Dec 30th 2011 By: Lauren Davis
If you've exhausted your supply of Kate Beaton comics and you're looking for more historical figures to point and laugh at, look no further than 2D Goggles, or The Thrilling Adventures of Lovelace and Babbage
, in which the Father of the Difference Engine and the Mother of Computer Science join forces to fight crime
. In their latest misadventure, the mathematically inclined duo battle those most byronic and illogical of foes: the vampire poets. They're joined by the Brontë sisters, whose literary antics may have placed them in lyrical peril.
Sydney Padua wrote the original 2D Goggles comic
for Ada Lovelace Day, detailing the proto-programmer's origin as the daughter of the tempestuous Lord Byron whose brain was turned away from poetry thanks to a steady diet of mathematics. But Padua added an alternate ending to the Countess of Lovelace's tale, explaining that a pipe-smoking Lovelace and a raygun-toting Charles Babbage teamed up to fight crime. In subsequent installments it becomes clear that the pair has had a very liberal definition of "crime." Lovelace and Babbage have fought the evils of street music, economic collapse and the mechanical ignorance of Queen Victoria.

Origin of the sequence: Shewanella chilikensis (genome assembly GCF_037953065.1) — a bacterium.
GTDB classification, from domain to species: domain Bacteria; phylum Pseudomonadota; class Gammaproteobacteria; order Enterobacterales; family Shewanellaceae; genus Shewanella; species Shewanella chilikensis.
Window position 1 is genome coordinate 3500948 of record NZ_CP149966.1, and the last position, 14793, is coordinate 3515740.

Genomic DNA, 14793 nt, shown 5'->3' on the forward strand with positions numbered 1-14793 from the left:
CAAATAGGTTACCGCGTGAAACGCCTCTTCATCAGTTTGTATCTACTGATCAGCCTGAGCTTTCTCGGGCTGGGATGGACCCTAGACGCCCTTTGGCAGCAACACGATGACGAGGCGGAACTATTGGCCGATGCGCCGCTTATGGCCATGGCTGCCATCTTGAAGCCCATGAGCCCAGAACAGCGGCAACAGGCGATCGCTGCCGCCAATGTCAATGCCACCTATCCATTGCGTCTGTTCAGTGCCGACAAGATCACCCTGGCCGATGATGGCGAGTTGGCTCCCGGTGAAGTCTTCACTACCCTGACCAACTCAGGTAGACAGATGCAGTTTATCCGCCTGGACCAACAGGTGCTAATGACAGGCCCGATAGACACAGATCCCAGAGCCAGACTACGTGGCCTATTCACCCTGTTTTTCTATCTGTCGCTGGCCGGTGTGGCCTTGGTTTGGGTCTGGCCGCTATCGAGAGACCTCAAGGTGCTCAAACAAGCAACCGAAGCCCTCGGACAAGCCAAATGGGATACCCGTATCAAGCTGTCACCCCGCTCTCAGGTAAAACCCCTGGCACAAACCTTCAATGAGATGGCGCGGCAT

In "Lovelace and Babbage vs. The Vampire Poets," Babbage may have stumbled onto some actual criminal activity. Emily Brontë, wandering the streets drunk on verse, has been kidnapped by a shadowy, paper-wielding figure, leaving her sisters Charlotte and Anne distraught. Surely, though, it's no coincidence that Lovelace's own father had a poetic obsession with the undead, and was the inspiration for the bloodsucking Lord Ruthven in John William Polidori's novella "The Vampyre." Could Ada's poetic pater make a posthumous appearance?
Be sure to read the endnotes that come with each Lovelace and Babbage
installment. Although Padua's comics are set in an alternate (and yes, slightly steampunk) universe, her stories and jokes are often based somewhat on historical fact, so that even the most ludicrous act of Lovelace-on-interior-wall violence has some historical justification:
Indoor target practice was a habit of both Sherlock Holmes and Lord Byron, so it's only natural to transfer it to Lovelace. Particularly as she possibly did own a pair of duelling pistols.